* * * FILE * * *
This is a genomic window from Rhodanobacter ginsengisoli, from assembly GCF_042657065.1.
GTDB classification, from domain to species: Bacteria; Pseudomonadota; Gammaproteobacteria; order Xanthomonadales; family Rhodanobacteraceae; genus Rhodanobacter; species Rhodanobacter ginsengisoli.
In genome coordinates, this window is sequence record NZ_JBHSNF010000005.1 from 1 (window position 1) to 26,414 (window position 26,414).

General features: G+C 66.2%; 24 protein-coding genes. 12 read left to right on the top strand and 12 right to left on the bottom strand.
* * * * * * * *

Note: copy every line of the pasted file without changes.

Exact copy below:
This is a genomic window from Rhodanobacter ginsengisoli, from assembly GCF_042657065.1.
GTDB classification, from domain to species: Bacteria; Pseudomonadota; Gammaproteobacteria; order Xanthomonadales; family Rhodanobacteraceae; genus Rhodanobacter; species Rhodanobacter ginsengisoli.
In genome coordinates, this window is sequence record NZ_JBHSNF010000005.1 from 1 (window position 1) to 26,414 (window position 26,414).

General features: G+C 66.2%; 24 protein-coding genes. 12 read left to right on the top strand and 12 right to left on the bottom strand.